EDF and Quantified Ventures, with support from Louisiana's Coastal Protection and Restoration Authority (CPRA), are evaluating the feasibility of an Environmental Impact Bond to support wetland restoration efforts in coastal Louisiana. This project is being funded by NatureVest, the conservation investing unit of The Nature Conservancy, through its Conservation Investment Accelerator Grant, which aims to find and support the best talent and most meaningful work in the field of conservation investment.
Louisiana's 2017 Coastal Master Plan identifies U.S. $50 billion in coastal restoration and protection projects over the next 50 years. The master plan, based on in-depth modeling of coastal dynamics and risk assessments, seeks to reduce damages from storm surge flooding and to rebuild and sustain critical ecosystems. Wetland restoration costs easily exceed millions of dollars for a single project, and these costs will increase because of inflation and increased sediment requirements due to sea level rise and land subsidence.
While billions of dollars from Gulf oil spill settlements will flow to Louisiana for restoration over the next 15 years, additional funding sources need to be secured to fully implement the plan. To help close the funding gap, EDF is exploring how an Environmental Impact Bond could be designed to simultaneously:
- Access future funds now and avoid higher restoration costs by starting projects sooner,
- Share restoration projects' risks, and
- Attract additional payors.
What is an Environmental Impact Bond?
Like a typical municipal bond, an Environmental Impact Bond (EIB) provides up-front capital from private investors for environmental projects. Unlike municipal bonds, it embeds a Pay-for-Success (PFS) approach that conditions payback to investors on project performance, which could be used to pilot or scale a new environmental program or intervention.
In its most basic form, investors participating in a Pay-for-Success model pay the up-front costs for implementing these environmental projects. Following construction and evaluation, the payor – the public agency or private institution that benefits from these solutions – repays investors an amount linked to achievement of agreed-upon outcomes of the program.
How EIBs address financing needs
EDF and Quantified Ventures are exploring how EIBs could be designed to help CPRA achieve its restoration goals by:
- Calculating the avoided future restoration costs of completing a project sooner.
- Defining how project performance risks might be shared by the private sector and investors through the Pay-for-Success mechanism to reduce state costs.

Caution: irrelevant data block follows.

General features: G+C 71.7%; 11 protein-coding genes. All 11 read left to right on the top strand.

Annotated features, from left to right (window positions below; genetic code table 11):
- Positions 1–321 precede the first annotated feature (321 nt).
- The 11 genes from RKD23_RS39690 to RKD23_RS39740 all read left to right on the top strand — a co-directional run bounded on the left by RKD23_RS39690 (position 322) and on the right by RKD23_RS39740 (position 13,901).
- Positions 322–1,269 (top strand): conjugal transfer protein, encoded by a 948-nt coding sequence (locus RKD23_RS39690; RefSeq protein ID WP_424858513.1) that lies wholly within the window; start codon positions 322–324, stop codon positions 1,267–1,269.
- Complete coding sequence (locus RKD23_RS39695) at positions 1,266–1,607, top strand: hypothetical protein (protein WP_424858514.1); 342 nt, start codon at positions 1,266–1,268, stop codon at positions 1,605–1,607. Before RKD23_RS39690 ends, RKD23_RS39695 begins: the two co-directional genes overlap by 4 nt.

- Evaluating the bond's attractiveness to investors, including a new investor base called impact investors, who are interested in not just financial but also social and environmental investment outcomes.
- Identifying potential payors, in addition to CPRA, who have a vested economic interest in wetland restoration efforts.
Project process and timeline
Work has begun on designing the EIB and will be completed by summer 2018. The final result will be a feasibility analysis of a possible EIB transaction. If this transaction appears workable for a Coastal Master Plan project, further work could be done to structure the deal and launch a pilot EIB.
Which wetland restoration projects will be considered?
EDF and its contractor, Quantified Ventures, have worked with CPRA to define criteria for identifying Coastal Master Plan projects that might feasibly be financed with a pilot EIB. We evaluated suitable projects based on size, cost, time of construction, potential future cost savings to CPRA from earlier implementation, project risks, and potential benefits to private industries that could become payors. This process resulted in a shortlist of possible pilot sites for an EIB, the most promising of which will be explored in the feasibility analysis.
DC Water Environmental Impact Bond, 2016
In September 2016, DC Water & Sewer Authority and Quantified Ventures closed the first-ever EIB. Like many cities, DC had green infrastructure plans to meet its EPA consent decree, but lacked access to capital and was concerned about performance risk.
With its EIB, DC Water pays interest near its normal municipal bond rate, with three performance outcomes: underperform (interest rate is close to zero for DC Water), as expected (normal interest rate), and outperform (interest rate is higher than normal).